“American hog farmers look at pictures of these farms in China, and they scratch their heads and say, ‘We would never dare to do that,'” Stuart said. “It’s just too risky.”

But when pork prices tripled in a year, coupled with Beijing’s support for large-scale pig farming, the rewards seemed to outweigh the risks. A construction boom ensued and a supply-constrained market was overwhelmed by available hogs. Pork prices are down about 60% from 2019 highs. China’s pork industry is marked by Bitcoin-like volatility, riding boom or bust cycles that lead to huge profits or losses based on wild price swings.

Last month, Jiangxi Zhengbang Technology, a giant pork producer that has grown rapidly in recent years, said it had been warned it could be delisted from the Shenzhen Stock Exchange over fears of insolvency of the company.

“The government’s hope is that consolidation will make prices more predictable and less volatile over time,” said Pan Chenjun, executive director of RaboResearch’s food and agriculture division. “That’s the ultimate goal.”

In rural villages, where backyard farms once dotted the countryside, mega-farms are springing up. Three years ago, as the real estate and infrastructure sectors began to collapse, Hubei Zhongxin Kaiwei decided to use nearby land and apply his construction expertise to diversify into a business offering better growth prospects. It has invested $600 million to build the high-rise pig farms with another $900 million earmarked for a nearby meat processing plant.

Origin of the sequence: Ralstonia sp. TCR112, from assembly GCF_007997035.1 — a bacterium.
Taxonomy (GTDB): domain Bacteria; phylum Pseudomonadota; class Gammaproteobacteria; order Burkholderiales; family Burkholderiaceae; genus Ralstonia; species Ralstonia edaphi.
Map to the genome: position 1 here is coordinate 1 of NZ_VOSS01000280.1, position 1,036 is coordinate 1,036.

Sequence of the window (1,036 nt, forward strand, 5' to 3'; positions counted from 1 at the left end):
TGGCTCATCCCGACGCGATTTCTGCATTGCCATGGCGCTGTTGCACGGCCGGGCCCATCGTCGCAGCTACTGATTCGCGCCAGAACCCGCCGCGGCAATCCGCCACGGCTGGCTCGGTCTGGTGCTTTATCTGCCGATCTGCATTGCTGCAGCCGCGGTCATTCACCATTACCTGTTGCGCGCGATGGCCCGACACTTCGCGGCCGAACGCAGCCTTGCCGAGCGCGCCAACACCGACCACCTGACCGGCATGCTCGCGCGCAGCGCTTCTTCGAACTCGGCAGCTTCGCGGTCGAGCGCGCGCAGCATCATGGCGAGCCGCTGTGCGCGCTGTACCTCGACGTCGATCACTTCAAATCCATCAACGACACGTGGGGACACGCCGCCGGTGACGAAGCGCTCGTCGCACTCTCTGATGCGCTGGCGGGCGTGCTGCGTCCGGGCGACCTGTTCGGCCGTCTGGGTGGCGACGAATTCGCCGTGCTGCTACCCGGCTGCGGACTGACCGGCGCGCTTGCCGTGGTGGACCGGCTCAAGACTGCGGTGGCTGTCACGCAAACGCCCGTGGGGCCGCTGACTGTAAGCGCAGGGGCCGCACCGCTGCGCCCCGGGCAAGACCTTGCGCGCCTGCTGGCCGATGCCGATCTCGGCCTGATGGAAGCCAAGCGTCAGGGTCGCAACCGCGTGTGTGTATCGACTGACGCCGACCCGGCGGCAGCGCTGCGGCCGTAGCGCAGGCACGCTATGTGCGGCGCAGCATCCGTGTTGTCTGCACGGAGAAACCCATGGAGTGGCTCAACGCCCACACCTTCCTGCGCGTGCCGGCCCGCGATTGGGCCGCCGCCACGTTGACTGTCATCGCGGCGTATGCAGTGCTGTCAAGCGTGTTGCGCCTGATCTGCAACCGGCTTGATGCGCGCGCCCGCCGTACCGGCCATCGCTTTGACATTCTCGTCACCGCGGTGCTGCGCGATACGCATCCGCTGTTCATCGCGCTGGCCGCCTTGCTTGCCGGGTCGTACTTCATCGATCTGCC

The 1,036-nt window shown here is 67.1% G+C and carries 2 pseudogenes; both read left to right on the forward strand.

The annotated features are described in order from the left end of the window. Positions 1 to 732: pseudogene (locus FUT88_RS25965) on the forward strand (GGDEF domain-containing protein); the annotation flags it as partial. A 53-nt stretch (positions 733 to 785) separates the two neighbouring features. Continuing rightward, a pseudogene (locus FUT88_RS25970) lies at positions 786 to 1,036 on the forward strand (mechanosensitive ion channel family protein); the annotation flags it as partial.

Its experience in cement is useful in pig farming, the company said. Using its existing employees, it built a space-saving reinforced concrete apartment tower. It uses excess heat from the cement plant to provide hot baths and hot drinking water for pigs. According to Hubei Zhongxin Kaiwei, this will help pigs grow faster with less feed.

Small backyard pig farmers struggle to keep up with this kind of scale.

Qiao Yuping, 66, raises about 20 to 30 pigs a year with her husband in Liaoning province in northeast China. When pork prices fell last year, she said they didn’t make any money. She said it’s hard to ignore the impact of mega-farms driving up the prices of animal feed and vaccines.

“Everything has gone up in price,” Ms. Qiao said. “How can we not be affected?”


Not all news on the site expresses the point of view of the site, but we transmit this news automatically and translate it through programmatic technology on the site and not from a human editor.
Back to top button